Monday, May 2, 2011

No Dancing... Just Limbo

It will never be easy for me to endorse tit-for-tat behavior.

Yes, the person whom we believe to be responsible for the worst crime against innocent lives in American history has finally met his end at our hands. But is this justice? Possibly. Should there be mass dancing in the streets, sighs of relief, smugness, and rejoicing? Not in my mind.

I watched in disgust and disbelief as media broadcasted clips of Middle Eastern people dancing in the streets after 9/11. Amazed and disappointed in the apparent soullessness of anyone celebrating such horrific devastation, that level of evil still remains beyond my purview, comprehension and ability to process.

Even though I was barely ten blocks away as the second tower fell, I saw more good and fellowship among people that day than I did the evil that perpetrated it. A decade later, the unbearable grief, fear and shock have yet to thoroughly fade. To think anyone could ever find it a reason for joyousness in those events just doesn't compute; it hurts too much.

Theories that contradict what we have been told about 9/11 abound. Working the newsdesk at the time, I've certainly heard some wild scenarios. But enough information has come my way to keep me from believing that Bin Laden was the sole mastermind behind the horrors and that his death is a reason to celebrate. I have rarely seen great rewards or benefits in retaliation, unless it's part of a scripted storyline. In real life, more often than not it is immature grandstanding.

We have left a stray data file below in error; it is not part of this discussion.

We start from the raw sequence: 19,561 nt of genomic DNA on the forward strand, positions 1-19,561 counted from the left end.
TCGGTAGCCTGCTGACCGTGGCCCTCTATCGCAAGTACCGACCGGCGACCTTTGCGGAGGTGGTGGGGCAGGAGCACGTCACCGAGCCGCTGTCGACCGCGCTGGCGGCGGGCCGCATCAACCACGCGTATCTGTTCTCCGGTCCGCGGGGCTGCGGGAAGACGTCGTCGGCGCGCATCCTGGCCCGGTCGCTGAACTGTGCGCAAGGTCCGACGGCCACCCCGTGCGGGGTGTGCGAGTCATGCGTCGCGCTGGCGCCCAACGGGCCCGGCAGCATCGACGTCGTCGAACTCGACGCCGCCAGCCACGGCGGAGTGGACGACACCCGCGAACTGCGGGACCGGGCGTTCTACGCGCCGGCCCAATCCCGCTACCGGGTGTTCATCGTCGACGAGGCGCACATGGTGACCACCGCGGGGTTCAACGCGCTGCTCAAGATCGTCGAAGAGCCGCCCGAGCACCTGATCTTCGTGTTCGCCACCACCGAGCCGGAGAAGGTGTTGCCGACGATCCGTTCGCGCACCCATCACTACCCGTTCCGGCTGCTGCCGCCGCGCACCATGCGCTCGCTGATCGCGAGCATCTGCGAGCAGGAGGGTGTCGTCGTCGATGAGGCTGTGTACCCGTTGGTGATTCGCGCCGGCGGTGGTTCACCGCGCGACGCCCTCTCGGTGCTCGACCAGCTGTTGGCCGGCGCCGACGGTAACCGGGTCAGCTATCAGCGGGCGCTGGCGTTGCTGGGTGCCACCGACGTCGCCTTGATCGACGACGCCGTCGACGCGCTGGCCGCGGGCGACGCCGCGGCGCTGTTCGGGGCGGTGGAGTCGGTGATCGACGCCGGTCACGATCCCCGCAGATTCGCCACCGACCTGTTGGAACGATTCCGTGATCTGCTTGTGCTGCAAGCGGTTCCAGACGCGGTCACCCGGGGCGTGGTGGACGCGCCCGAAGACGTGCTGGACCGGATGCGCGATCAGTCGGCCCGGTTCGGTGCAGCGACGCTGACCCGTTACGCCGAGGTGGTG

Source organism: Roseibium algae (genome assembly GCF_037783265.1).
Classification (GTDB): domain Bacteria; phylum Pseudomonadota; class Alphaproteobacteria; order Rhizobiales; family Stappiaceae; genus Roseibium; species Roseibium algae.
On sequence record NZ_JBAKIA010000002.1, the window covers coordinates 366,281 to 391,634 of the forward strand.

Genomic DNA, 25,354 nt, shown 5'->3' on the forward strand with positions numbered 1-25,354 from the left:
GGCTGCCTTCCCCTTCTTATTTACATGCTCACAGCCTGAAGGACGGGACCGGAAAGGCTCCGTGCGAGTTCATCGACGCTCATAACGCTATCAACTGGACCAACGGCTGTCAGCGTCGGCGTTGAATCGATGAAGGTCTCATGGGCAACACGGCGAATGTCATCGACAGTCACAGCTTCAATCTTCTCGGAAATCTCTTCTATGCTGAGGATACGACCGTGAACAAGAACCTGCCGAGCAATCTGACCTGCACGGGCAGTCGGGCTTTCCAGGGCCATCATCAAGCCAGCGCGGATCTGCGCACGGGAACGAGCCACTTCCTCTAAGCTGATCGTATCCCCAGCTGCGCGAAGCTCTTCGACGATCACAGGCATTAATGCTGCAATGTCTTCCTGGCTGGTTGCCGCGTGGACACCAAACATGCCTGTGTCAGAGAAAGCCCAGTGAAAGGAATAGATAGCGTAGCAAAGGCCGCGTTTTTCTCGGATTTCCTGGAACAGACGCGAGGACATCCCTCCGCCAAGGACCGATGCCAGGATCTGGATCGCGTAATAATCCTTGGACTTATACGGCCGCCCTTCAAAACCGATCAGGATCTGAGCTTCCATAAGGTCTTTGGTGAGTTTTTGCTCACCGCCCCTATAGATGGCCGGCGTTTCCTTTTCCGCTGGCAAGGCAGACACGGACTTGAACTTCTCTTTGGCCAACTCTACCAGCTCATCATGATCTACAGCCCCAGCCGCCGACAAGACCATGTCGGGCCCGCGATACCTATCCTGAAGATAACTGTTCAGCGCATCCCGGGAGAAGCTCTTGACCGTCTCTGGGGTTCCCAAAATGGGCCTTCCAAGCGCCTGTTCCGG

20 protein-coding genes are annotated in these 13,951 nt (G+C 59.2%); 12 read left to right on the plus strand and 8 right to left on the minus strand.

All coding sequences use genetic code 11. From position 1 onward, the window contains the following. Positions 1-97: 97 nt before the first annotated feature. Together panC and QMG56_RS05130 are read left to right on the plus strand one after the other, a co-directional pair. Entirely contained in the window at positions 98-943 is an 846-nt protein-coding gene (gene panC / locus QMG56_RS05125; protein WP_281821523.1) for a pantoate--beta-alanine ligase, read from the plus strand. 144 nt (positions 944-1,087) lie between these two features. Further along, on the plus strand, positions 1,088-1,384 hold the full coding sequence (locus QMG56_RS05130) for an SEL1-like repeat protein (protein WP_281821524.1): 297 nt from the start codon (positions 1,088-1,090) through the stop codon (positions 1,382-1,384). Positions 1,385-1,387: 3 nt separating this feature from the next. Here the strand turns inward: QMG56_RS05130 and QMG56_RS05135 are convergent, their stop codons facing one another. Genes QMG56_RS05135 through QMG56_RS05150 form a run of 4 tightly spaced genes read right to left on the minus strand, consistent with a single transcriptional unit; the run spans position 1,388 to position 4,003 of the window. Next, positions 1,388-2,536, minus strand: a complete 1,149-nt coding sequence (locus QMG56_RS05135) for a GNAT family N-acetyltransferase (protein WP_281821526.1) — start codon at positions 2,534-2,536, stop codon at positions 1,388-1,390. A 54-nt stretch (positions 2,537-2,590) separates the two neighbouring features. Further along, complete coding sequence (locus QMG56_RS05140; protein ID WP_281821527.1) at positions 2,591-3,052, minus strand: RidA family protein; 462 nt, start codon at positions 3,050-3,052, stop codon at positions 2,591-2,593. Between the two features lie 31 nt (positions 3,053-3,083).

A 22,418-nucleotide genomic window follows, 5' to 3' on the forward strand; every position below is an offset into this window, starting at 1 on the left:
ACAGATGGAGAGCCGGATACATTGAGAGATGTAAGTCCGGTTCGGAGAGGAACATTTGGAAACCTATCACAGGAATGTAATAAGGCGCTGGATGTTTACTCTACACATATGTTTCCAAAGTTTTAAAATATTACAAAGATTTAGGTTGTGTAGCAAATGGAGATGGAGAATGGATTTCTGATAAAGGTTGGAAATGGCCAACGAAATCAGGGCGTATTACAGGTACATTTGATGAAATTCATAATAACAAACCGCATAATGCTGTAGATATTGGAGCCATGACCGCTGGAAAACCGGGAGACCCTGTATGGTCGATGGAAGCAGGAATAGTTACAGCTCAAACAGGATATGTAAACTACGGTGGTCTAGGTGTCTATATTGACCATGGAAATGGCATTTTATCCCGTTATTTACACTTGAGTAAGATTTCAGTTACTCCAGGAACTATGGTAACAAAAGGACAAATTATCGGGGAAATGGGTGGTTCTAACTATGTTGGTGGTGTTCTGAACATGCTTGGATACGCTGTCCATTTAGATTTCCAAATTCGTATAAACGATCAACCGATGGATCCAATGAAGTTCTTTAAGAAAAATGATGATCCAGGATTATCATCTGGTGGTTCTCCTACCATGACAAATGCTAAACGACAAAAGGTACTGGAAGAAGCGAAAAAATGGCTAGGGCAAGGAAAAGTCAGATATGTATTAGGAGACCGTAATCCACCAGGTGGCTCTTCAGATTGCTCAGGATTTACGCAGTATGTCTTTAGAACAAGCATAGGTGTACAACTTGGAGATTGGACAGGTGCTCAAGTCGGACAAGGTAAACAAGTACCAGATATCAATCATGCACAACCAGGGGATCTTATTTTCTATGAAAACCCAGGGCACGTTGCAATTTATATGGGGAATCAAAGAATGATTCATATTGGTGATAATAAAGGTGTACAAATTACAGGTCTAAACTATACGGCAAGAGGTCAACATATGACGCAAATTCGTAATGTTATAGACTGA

We recently had someone in our lives who was intentionally making our lives miserable. We had been kind to her for as long as we'd known her and paid most of her living expenses  for over a decade. When the economy changed our personal situation and we needed to alter that arrangement, she made things as difficult for us as she possibly could. Numerous trips to court ensued and in the midst of dealing with legalities, she died of Stage Four lung cancer. As much as we preferred she would disappear while experiencing the immensely stressful ordeal, we still mourned her death. We never wished her dead; it was a matter of "you don’t have to go home but you can't stay here."

I love America and the premises upon which it was founded. As with anything, improvement is needed. We have lost our way and focus on so many issues. We are not omnipotent, nor are we blameless for our own crimes against humanity, even if it is more intentional ignorance/avoidance (e.g., genocide in Darfur) than aggressive violence. America is not always justified in our actions, can be more selective with our involvement (such as "defending" oil-laden countries versus inserting ourselves in the issues of the more impoverished), nor are we always the good guys. We need to remember that many issues in which we intercede, we believe ourselves justified and righteous … but then so do our foes.